Chapter 16 Cholinesterase Inhibitors

Report
Chapter 49
Antidysrhythmic Drugs
Copyright © 2013, 2010 by Saunders, an imprint of Elsevier Inc.
Dysrhythmia

Dysrhythmia

An abnormality in the rhythm of the heartbeat
(also known as arrhythmias)
 Arises from impulse formation disturbances
• Tachydysrhythmias: SVT and ventricular
• Bradydysrhythmias

Virtually all drugs that treat dysrhythmias can
also cause dysrhythmias
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Antidysrhythmic Drugs





Electrical properties of the heart
Generation of dysrhythmias
Classification of antidysrhythmic drugs
Prodysrhythmic effects of antidysrhythmic
drugs
Overview of common dysrhythmias and their
treatment
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Electrical Properties of the Heart

Impulse conduction: pathways and timing



Sinoatrial (SA) node: pacemaker of heart
Atrioventricular (AV) node
His-Purkinje system
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Fig. 49–1. Cardiac conduction pathways.
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Cardiac Action Potentials

Fast potentials

Occur in fibers of the His-Purkinje system and in
atrial and ventricular muscle
 Five distinct phases
• Phase 0: depolarization
• Phase 1: (partial) repolarization
• Phase 2: plateau
• Phase 3: repolarization
• Phase 4: stable potential
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Cardiac Action Potentials

Slow potentials


Occur in cells of the SA node and AV node
Three features of special significance
• Phase 0: slow depolarization

Mediated by calcium influx

Phase 1 absent
Phases 2 and 3 not significant
• Phases 1, 2, and 3

• Phase 4: depolarization
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Fig. 49–2. Ion fluxes during cardiac action potentials and effects of
antidysrhythmic drugs.
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The Electrocardiogram


Provides a graphic representation of cardiac
electrical activity
Major components of an ECG




P wave
• Depolarization in the atria
QRS complex
• Depolarization of the ventricles
T wave
• Repolarization of the ventricles
Three other components



PR interval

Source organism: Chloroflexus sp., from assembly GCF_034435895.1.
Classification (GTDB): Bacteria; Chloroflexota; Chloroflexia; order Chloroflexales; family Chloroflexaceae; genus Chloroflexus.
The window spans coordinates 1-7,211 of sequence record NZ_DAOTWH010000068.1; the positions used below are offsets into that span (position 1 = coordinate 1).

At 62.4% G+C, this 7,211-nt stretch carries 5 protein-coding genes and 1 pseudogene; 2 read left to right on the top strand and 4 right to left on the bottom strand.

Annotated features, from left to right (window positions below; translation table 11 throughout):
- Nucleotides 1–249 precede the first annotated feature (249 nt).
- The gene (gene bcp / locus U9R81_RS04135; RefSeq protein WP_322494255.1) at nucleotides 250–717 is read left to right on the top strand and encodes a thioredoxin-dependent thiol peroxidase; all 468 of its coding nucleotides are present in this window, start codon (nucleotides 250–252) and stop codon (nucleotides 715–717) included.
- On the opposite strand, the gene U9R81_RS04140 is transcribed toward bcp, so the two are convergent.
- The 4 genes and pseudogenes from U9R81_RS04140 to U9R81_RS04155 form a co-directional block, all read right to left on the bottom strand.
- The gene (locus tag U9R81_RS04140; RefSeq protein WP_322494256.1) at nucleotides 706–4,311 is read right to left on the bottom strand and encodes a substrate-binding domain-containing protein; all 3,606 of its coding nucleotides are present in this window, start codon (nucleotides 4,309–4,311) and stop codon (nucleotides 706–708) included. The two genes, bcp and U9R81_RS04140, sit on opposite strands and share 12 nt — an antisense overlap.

QT interval
ST segment
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Fig. 49–3. The electrocardiogram.
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Generation of Dysrhythmias



Two fundamental causes
Disturbances of automaticity
Disturbances of conduction


Atrioventricular block
Reentry (recirculating activation)
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Classification of
Antidysrhythmic Drugs

Vaughan Williams classification





Class I: sodium channel blockers
Class II: beta blockers
Class III: potassium channel blockers
Class IV: calcium channel blockers
Other: adenosine, digoxin, and ibutilide
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Common Dysrhythmias
and Their Treatment

Supraventricular




Impulse arises above the ventricle
Atrial fibrillation
Atrial flutter
Sustained supraventricular tachycardia (SVT)
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Common Dysrhythmias
and Their Treatment

Ventricular





Sustained ventricular tachycardia
Ventricular fibrillation
Ventricular premature beats
Digoxin-induced ventricular dysrhythmias
Torsades de pointes
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Principles of Antidysrhythmic
Drug Therapy

Balancing risks and benefits



Consider properties of dysrhythmias
• Sustained vs. nonsustained
• Asymptomatic vs. symptomatic
• Supraventricular vs. ventricular
Acute and long-term treatment phases
Minimizing risk
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Class I: Sodium Channel Blockers



Class IA agents
Class IB agents
Class IC agents